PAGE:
A protester arrested during a demonstration in Louisville’s NuLu neighborhood last July became the first to get a jury trial Monday afternoon.
Shajuandi Barrow, 35, looked on in Jefferson Circuit Court while her lawyer, Ted Shouse, and attorneys for Jefferson County went through the jury selection process and gave their opening statements. Barrow was one of 76 people arrested at a block party-style protest on E. Main Street that featured tables, tents, music, art and a trampoline. Protesters also handed out flyers demanding NuLu business owners hire more Black residents and carry more Black-owned products.
Shouse said Barrow’s trial could impact other pending cases related to last year’s racial justice protests, which sprang up in response to the police killing of Breonna Taylor. Another protester arrested at the NuLu demonstration could also face trial this week.
Many other protesters arrested last year in Louisville had their charges dismissed. Out of more than 1,000 protest-related arrests made between May 2020 and May 2021, nearly 60% were dismissed, according to the Courier-Journal.
The demonstrators arrested at the NuLu protest were charged with the same three misdemeanor charges: obstructing a highway, disorderly conduct and unlawful assembly. Prosecutors dropped the disorderly conduct charge against Barrow right before the trial started.
Day 1: Jury selection and opening statements begin
Prosecutors for the Jefferson County Attorney’s Office are arguing that Barrow was part of an unlawful assembly that constructed barriers along East Main Street, using items including mattresses, fencing and 55-gallon drums filled with water.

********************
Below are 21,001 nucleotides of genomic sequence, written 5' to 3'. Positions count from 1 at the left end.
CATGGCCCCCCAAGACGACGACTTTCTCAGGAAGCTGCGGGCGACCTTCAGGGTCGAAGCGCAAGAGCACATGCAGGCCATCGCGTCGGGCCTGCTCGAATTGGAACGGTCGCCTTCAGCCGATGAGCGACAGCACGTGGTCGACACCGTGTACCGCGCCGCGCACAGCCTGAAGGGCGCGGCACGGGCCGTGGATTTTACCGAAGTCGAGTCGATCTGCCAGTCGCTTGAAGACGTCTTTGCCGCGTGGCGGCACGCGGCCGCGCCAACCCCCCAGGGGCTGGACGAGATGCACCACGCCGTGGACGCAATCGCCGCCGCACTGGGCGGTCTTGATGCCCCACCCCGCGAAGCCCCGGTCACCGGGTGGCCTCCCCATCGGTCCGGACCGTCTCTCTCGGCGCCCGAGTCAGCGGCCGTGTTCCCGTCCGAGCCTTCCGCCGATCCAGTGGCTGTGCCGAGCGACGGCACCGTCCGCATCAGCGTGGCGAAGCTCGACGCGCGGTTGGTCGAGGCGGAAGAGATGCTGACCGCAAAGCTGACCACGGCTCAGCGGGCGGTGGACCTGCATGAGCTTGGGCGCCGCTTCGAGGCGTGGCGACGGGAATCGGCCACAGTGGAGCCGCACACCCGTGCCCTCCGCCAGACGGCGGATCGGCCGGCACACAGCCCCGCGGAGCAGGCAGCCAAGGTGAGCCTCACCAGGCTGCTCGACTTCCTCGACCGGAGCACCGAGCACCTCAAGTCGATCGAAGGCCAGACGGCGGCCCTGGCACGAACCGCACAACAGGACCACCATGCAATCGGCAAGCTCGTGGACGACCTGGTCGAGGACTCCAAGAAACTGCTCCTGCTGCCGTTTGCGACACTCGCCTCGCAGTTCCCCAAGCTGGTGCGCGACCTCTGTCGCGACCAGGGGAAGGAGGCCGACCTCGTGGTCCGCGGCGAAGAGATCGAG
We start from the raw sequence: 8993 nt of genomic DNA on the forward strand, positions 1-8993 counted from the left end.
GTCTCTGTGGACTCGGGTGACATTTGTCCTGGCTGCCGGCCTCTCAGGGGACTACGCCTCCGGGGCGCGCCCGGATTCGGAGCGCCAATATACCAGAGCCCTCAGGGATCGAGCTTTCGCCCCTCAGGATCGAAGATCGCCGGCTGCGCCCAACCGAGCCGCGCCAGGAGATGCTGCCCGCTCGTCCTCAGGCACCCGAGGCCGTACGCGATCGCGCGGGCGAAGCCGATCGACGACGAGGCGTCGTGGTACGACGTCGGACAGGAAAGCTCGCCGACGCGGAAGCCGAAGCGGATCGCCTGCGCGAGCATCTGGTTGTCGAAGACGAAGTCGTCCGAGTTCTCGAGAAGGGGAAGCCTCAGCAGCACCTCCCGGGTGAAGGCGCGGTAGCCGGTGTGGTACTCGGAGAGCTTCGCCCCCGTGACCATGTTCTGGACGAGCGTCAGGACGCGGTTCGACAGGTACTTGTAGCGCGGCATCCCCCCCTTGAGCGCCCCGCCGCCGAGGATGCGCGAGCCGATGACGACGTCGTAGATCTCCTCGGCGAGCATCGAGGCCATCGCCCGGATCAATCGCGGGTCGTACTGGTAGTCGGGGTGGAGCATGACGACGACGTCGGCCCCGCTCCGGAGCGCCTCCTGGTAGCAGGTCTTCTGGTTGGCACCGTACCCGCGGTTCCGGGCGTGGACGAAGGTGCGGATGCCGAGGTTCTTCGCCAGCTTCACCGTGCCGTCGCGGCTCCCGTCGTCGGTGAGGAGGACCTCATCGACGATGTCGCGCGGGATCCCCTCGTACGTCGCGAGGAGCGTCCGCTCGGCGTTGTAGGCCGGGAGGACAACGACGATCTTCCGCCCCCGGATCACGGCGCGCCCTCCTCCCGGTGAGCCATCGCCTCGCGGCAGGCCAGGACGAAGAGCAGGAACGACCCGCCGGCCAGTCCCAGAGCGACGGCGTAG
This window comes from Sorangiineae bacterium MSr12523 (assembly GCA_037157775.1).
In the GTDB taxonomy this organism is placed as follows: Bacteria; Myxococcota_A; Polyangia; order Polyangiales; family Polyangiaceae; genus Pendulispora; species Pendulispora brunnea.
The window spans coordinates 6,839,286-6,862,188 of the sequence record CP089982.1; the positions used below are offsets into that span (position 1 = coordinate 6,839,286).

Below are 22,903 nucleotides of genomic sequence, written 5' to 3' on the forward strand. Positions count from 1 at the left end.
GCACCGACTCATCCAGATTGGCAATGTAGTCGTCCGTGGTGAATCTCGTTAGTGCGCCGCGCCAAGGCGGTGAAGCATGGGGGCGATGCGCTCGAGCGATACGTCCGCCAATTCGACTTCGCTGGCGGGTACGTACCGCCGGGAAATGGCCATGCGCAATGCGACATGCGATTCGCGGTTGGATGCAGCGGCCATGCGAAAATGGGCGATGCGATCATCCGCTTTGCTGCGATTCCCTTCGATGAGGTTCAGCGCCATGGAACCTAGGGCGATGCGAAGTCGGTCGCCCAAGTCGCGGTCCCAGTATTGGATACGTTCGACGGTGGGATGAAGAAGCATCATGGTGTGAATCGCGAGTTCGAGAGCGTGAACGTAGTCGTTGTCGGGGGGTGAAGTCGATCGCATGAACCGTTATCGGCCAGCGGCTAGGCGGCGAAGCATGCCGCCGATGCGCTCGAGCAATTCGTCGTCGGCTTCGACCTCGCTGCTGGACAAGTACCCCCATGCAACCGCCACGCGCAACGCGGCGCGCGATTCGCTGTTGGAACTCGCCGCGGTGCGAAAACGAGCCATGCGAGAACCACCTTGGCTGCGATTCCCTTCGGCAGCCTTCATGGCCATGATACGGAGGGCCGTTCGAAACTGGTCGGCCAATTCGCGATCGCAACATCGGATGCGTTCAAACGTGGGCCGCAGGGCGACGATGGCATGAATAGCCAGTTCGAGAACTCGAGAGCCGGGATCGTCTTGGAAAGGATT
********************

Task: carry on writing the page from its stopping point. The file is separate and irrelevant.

In his opening argument, staff attorney Matthew Kinney said the trial is about “freedom.”
“Our freedom to travel the roads of Jefferson County, our freedom to enjoy the roads that we pay taxes for,” Kinney said. “On July 24, Ms. Barrow and others took that freedom away from us.”
In Barrow’s arrest report, police said the protest was causing a disturbance.
“This unlawful assembly caused alarm and annoyance to the businesses in the area,” the report said. “Several 9-1-1 calls were made due to the actions of the crowd.”
Shouse, Barrow’s attorney, however, argued that Louisville Metro Police officers created a generic narrative to charge protesters before any arrests were even made.
He played a video for the jury taken from an officer’s body camera. It appeared to show an officer saying he was creating a “generic narrative” and telling other officers “everybody can copy it.”
“They created a template and they applied it to Ms. Barrow,” he said.
The video showed Barrow told police she was there with a relative. She said she saw that relative talking to a police officer and was walking up to them to see what was going on when she was arrested.
Lawyers spent much of Monday afternoon questioning potential jurors for the trial. Six were ultimately selected to move forward.
Before the jury selection process began, lawyers for the county and Barrow argued preliminary motions. Both parties agreed to drop the disorderly conduct charge against Barrow, but they disagreed on whether the jury would get to know what the NuLu protest was about.
Kinney asked Judge Julie Kaelin to prevent any mention of the focus of the July 2020 protest: racial justice and police accountability. He said it would be prejudicial to the jury.
“It would only serve to divert the jury’s attention from the facts that are relevant as to whether Ms. Barrow is guilty or innocent of the charges,” Kinney said. “It doesn’t make any fact in controversy more or less likely.”
Shouse argued that preventing lawyers or witnesses from discussing what the protest was about would prevent him from placing the alleged crime within context, and it would be confusing to the jury.
“In the video, there will be a dozen officers and the jury will wonder ‘Why are there so many officers on East Main Street,’” he said. “How am I supposed to talk about this incident without saying the protest was against the police killing of Breonna Taylor?”
Kaelin agreed to let Barrow discuss why she attended the protest, but not to talk more broadly about why others attended.
The second day of the trial is scheduled to begin Tuesday at 9 a.m.
This story has been updated to include details from the trial, including its location.